The Heat Is On. Climate Crisis Calls for Radical Measures.

Driverless Trucking Now a Reality in Sweden ; Should You Tune Out the News? ; and More Picks

Climate crisis, global heat
The author writes, “Drowned cities, stagnant seas, intolerable heatwaves, entire nations uninhabitable … and more than 11 billion humans. A 4-degree-warmer world is the stuff of nightmares, and yet that’s where we’re heading in just decades. While governments mull various carbon targets aimed at keeping human-[caused] global heating within safe levels – including new ambitions to reach net-zero emissions by 2050 – it’s worth looking ahead ... at what happens if we fail.” Photo credit: Ivan Pellacani / Wikimedia Commons (CC BY-SA 4.0)
Reading Time: 2 minutes

Why the US Just Had Its Wettest 12-Month Stretch on Record (Mili)

From Forbes: “Deke Arndt, a climatologist at NOAA’s National Center for Environmental Information (NCEI), tweeted: ‘ … A warmer world turns up the hydrology dial. When we are sent the bill for climate change, it comes in the context of our water.’”

Driverless Electric Truck Starts Deliveries on Swedish Public Road (DonkeyHotey)

From Reuters: “Einride’s T-Pod is 26 tonnes when full and does not have a driver cabin, which it estimates reduces road freight operating costs by around 60 percent versus a diesel truck with a driver.”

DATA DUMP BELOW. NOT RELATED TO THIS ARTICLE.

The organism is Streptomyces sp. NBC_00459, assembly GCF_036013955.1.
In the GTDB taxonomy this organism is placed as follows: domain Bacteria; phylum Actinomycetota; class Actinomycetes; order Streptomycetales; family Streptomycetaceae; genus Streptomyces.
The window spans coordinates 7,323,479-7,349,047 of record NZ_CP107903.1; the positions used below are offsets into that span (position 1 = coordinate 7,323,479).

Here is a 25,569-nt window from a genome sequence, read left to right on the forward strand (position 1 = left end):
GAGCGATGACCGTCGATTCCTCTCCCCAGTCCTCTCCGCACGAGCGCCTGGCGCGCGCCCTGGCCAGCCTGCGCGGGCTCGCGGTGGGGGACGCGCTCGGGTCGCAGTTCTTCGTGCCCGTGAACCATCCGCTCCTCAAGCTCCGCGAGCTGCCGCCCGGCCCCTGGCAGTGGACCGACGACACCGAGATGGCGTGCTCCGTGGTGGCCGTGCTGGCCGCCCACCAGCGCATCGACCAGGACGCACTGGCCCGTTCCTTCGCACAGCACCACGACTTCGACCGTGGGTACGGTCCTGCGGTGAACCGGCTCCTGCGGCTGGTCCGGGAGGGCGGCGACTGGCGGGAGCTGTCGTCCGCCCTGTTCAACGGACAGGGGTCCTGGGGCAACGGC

Colombia Army’s New Kill Orders Send Chills Down Ranks (Reader Pat)

The author writes, “In a meeting recounted by one of the officers, a general ordered commanders to ‘do anything’ to boost their results, even if it meant ‘allying ourselves’ with armed criminal groups to get information on [guerilla and paramilitary] targets, a divide-and-conquer strategy. Beyond that, officers said, soldiers who increase their combat kills are being offered incentives, like extra vacation.”

Nigerian Prisons Are Teeming With Poor and Unjustly Convicted Inmates (Chris)

The author writes, “Ikoyi Prisons [in Lagos], built for 800 prisoners, currently accommodates about 2900 inmates. A senior government official, who pleaded anonymity, said part of the reasons for the congestion was that law enforcement agencies regularly carry out raids in places inhabited by the poor where people are arrested. He said such people, in most cases, cannot bribe police operatives and they end up being charged to court, sometimes with charges different from their real offences.”

Do We Owe It to Society — and Ourselves — to Tune Out the News? (Russ)

The author writes, “Knowing the news is not an end in itself. It is a means to living a better, fuller life in a healthier, more robust community. If and when our obsessions with news feeds sour life and weaken the community, a citizen’s duty is to tune out — for a healthy hour, day or week. The algorithm can’t control you if you’re not online.”

Where else do you see journalism of this quality and value?

Please help us do more. Make a tax-deductible contribution now.

Our Comment Policy

Keep it civilized, keep it relevant, keep it clear, keep it short. Please do not post links or promotional material. We reserve the right to edit and to delete comments where necessary.

print

Comments are closed.